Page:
The Underserved Unlikely To Embrace New JPMorgan Chase Account, Says Analyst

JP Morgan

SCOTTSDALE, Ariz.–A new checking account JPMorgan Chase has launched aimed at low-income consumers will most likely be embraced by a different segment of consumers, according to one analyst.

JPMorgan Chase has launched a “checkless” checking account that offers access to its mobile app, branches and ATMs for $4.95 a month and no minimum balance. An executive with the bank said the objective is to attract more low-income consumers and those who have traditionally been unbanked, adding the $60 annual cost is well below charges of $200 to $500 annually the target market would face from check-cashers and money order businesses.

But Ron Shevlin, director of research with Cornerstone Advisors, is predicting that one year from launch most of those who sign up for the new account will already be banked, rather than unbanked. “I'll go as far as to say that 90% of the customers Chase gets with this account will already have a checking account,” wrote Shevlin on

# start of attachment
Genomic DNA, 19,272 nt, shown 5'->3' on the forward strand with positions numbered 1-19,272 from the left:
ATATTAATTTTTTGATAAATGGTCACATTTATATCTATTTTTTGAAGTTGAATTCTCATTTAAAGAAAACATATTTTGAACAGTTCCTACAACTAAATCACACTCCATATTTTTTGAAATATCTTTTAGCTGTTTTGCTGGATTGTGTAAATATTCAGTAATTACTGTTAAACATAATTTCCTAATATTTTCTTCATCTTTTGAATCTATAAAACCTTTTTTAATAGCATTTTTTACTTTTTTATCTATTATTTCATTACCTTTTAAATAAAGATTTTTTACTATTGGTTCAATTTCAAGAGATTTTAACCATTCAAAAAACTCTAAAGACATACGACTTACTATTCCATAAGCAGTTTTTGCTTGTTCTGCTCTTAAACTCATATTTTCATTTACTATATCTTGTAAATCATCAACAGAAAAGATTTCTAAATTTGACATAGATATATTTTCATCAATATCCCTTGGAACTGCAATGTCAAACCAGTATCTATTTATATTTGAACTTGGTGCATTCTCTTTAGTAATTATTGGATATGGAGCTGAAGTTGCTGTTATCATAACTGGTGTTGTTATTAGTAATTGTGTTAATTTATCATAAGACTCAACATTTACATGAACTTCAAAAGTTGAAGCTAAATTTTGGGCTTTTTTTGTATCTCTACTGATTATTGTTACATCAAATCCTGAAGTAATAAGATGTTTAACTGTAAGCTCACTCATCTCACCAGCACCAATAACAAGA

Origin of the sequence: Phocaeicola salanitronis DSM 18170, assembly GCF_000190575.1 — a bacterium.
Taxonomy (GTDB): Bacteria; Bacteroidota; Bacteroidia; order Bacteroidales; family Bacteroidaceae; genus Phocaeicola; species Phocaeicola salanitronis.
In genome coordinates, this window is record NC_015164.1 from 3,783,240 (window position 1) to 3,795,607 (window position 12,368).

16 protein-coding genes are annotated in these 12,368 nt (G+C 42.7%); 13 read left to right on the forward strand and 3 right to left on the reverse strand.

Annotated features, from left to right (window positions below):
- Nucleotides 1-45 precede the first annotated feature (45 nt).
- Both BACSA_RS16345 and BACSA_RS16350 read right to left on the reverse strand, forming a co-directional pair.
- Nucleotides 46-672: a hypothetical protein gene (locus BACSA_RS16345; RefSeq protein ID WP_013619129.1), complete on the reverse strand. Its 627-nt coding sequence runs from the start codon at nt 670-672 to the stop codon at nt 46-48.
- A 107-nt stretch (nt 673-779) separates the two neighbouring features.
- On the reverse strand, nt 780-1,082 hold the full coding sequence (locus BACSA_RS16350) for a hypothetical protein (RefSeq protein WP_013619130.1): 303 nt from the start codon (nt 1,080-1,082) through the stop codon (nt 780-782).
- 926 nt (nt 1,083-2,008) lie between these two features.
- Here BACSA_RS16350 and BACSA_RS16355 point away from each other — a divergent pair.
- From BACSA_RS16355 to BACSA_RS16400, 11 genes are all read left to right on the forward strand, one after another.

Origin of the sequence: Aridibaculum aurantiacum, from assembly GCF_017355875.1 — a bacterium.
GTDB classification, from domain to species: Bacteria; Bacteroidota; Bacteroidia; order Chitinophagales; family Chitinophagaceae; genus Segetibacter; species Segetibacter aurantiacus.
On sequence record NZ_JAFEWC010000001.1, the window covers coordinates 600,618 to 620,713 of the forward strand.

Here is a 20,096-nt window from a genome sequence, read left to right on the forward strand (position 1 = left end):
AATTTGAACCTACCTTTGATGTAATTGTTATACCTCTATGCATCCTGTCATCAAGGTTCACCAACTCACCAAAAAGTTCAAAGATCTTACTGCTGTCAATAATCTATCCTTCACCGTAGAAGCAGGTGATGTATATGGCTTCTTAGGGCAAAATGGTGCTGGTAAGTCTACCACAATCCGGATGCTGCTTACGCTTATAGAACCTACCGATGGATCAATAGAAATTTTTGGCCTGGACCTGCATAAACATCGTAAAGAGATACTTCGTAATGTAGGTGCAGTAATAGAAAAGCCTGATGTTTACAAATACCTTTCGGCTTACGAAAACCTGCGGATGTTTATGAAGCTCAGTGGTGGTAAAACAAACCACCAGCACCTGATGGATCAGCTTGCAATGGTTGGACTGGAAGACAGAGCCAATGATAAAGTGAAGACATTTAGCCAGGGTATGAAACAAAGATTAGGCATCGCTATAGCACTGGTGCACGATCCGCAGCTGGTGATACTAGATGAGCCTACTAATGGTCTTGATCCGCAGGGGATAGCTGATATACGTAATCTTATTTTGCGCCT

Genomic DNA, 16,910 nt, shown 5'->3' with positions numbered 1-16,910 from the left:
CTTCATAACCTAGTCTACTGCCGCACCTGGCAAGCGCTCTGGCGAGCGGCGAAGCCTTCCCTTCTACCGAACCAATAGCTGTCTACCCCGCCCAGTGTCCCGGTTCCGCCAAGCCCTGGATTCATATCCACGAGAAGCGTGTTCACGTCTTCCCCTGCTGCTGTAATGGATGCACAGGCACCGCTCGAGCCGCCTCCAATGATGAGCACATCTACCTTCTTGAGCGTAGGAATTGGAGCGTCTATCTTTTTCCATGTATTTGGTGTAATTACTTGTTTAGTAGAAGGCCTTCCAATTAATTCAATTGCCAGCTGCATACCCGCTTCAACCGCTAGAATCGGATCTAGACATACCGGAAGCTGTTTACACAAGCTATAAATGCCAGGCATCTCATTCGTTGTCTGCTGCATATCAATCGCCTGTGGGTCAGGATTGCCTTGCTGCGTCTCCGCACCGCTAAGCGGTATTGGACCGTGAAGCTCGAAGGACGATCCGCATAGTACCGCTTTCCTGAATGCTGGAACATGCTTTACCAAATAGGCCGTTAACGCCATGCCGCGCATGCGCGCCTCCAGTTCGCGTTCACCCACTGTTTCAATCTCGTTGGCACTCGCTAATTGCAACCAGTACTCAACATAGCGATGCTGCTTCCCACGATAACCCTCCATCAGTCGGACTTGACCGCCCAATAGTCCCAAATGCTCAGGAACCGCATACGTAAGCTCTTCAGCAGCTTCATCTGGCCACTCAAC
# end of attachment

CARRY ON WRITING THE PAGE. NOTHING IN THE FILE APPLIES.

Three Non-Cost Factors

“If the unbanked are paying $200 to $500 a year today for cash checking and money order services--and want to reduce that amount--then why wouldn't they open a checking account with one of the many credit unions that still offer a free checking account?” asked Shevlin.

Instead, Shevlin said there are three non-cost factors that have led many of the unbanked to remain unbanked: failure of background checks due to previous banking issues; willingly opting out of the banking system to avoid debt collectors, or because they don't trust financial institutions.

“Chase's new account won't overcome these reasons,” said Shevlin.

Shevlin cited research on the unbanked done by the Kansas City Federal Reserve that found, in addition to having a low income, other reasons people remain unbanked has to do with level of education, employment status; and access to the Internet.

“If Chase really wanted to make a dent in the number of unbanked, it would: 1) pay for people to go to college; 2) give them jobs; and 3) set them up with access to the Internet,” wrote Shevlin.


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Copyright Year: 2019
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